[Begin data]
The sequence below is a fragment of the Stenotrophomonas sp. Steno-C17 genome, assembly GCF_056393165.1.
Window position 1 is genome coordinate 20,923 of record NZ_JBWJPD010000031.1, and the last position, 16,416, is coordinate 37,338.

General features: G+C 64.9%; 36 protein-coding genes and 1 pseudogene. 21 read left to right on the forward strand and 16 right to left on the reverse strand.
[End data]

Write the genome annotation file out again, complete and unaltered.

The sequence below is a fragment of the Stenotrophomonas sp. Steno-C17 genome, assembly GCF_056393165.1.
Window position 1 is genome coordinate 20,923 of record NZ_JBWJPD010000031.1, and the last position, 16,416, is coordinate 37,338.

General features: G+C 64.9%; 36 protein-coding genes and 1 pseudogene. 21 read left to right on the forward strand and 16 right to left on the reverse strand.